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Elementary Particles
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Everything you see and experience—all of the 100 or so types of atoms that make up your body and everything in the universe and all of the forces that keep the atoms intact and allow them to interact with one another to form molecules, life, stars, and galaxies—all of this is made up of the fundamental particles listed in this table.

These particles fall into two main categories—matter particles (fermions) and force particles (bosons). There are three families of fermions. Family 1 accounts for practically all of the everyday matter we encounter in everyday life.


The Elegant Universe homepage

Chart of elementary particles

The entire universe can be represented by the few particles included in the table shown on this page.* It would be even more amazing, then, if these 19 were made of the same elemental constituent. If superstring theory turns out to be true, this will be the case. According to the theory, every one of the "fundamental" particles are made of identical strings, with the only difference between the strings being their vibrational patterns (see Resonance in Strings for more on this).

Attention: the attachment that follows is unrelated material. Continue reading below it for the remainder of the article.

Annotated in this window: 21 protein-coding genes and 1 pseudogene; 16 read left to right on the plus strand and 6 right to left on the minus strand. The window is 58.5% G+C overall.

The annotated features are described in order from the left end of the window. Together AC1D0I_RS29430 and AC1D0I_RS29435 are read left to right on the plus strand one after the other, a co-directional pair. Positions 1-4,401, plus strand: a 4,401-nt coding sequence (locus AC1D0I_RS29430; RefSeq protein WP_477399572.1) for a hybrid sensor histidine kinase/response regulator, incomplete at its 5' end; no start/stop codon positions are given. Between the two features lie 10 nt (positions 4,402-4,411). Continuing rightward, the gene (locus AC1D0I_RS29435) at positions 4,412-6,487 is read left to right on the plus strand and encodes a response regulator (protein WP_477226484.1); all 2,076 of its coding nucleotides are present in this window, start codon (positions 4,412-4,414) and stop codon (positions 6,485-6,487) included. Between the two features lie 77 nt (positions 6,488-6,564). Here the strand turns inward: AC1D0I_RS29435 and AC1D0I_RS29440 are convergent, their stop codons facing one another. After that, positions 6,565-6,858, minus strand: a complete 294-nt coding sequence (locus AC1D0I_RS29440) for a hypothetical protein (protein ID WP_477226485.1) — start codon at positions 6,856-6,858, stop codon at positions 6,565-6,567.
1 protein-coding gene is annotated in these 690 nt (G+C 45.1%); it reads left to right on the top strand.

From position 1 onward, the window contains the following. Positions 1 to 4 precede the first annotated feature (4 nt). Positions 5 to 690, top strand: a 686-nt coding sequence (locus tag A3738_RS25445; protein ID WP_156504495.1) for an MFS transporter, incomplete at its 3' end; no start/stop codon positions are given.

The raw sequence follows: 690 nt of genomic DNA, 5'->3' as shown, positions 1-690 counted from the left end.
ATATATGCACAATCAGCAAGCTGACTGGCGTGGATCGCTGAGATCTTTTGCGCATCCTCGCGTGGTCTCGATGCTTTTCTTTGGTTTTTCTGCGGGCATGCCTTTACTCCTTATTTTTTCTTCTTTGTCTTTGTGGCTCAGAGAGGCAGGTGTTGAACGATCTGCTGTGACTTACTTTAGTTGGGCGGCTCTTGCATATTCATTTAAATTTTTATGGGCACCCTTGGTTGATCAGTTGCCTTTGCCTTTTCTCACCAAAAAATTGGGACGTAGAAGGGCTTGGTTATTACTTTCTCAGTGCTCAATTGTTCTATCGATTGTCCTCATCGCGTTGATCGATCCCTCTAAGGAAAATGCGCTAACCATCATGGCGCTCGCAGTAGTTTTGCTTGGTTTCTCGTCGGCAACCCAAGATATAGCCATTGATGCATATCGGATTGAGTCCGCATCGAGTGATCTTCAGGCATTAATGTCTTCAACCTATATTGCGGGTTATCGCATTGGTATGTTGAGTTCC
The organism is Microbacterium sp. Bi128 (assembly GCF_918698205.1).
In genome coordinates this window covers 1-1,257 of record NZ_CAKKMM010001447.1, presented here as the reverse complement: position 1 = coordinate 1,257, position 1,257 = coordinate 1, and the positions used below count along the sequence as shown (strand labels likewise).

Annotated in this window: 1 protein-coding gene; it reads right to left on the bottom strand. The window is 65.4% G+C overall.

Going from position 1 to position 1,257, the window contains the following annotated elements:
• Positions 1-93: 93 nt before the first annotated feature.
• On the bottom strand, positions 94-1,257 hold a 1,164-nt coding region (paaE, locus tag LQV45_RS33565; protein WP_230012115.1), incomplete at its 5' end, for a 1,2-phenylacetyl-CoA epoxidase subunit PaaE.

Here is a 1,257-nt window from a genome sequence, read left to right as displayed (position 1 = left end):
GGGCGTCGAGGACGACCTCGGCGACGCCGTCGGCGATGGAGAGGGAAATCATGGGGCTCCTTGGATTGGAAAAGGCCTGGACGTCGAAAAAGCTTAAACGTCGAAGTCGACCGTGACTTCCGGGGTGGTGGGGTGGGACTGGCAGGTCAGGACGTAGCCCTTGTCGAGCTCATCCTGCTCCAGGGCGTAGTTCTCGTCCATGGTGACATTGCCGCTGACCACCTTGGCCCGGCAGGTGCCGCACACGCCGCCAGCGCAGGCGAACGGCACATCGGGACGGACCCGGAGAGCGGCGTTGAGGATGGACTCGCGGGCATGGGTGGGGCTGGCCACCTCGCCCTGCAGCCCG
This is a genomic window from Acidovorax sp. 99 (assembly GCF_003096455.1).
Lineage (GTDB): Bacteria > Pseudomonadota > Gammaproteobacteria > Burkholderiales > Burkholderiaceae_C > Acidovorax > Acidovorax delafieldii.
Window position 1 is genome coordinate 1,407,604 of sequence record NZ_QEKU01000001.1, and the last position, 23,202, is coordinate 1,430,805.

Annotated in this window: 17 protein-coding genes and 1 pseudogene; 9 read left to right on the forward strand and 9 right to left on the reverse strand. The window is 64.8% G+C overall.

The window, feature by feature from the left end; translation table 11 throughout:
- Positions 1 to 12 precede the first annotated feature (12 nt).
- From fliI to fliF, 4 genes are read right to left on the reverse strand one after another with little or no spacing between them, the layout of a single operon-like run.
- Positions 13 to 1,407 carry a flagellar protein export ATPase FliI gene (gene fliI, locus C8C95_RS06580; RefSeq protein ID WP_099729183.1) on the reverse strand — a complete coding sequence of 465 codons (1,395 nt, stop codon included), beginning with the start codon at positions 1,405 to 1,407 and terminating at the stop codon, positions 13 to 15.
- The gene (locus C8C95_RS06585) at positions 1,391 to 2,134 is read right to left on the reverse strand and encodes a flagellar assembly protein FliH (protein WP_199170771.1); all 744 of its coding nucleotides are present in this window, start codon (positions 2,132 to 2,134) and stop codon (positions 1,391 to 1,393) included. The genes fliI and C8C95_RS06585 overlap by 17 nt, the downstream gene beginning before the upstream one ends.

The Standard Model, Plus Gravity

On one hand there is quantum mechanics and the standard model, which describes the world of the very small. On the other hand there is general relativity, which describes gravity and the world of the very large. With one exception, all of the particles listed on the table are explained by the standard model. The exception is the graviton, the force particle behind gravity.

Superstring theorists believe they are on their way to developing a framework that incorporates both general relativity and quantum mechanics. If they succeed, they will have discovered a theory that solves the greatest problem in physics—that of unifying the laws of nature.


The graviton is the theorized force carrier of gravity. Gravity is by far the weakest of the four forces—much weaker even than the weak force. The reason gravity can seem like a substantial force is that it can only attract, and the more the mass is concentrated in an area, the stronger the gravitational force. Electromagnetism, on the other hand, is a repulsive force as well as an attractive force. Its positive and negative charges tend to cancel each other out, which neutralizes the overall force.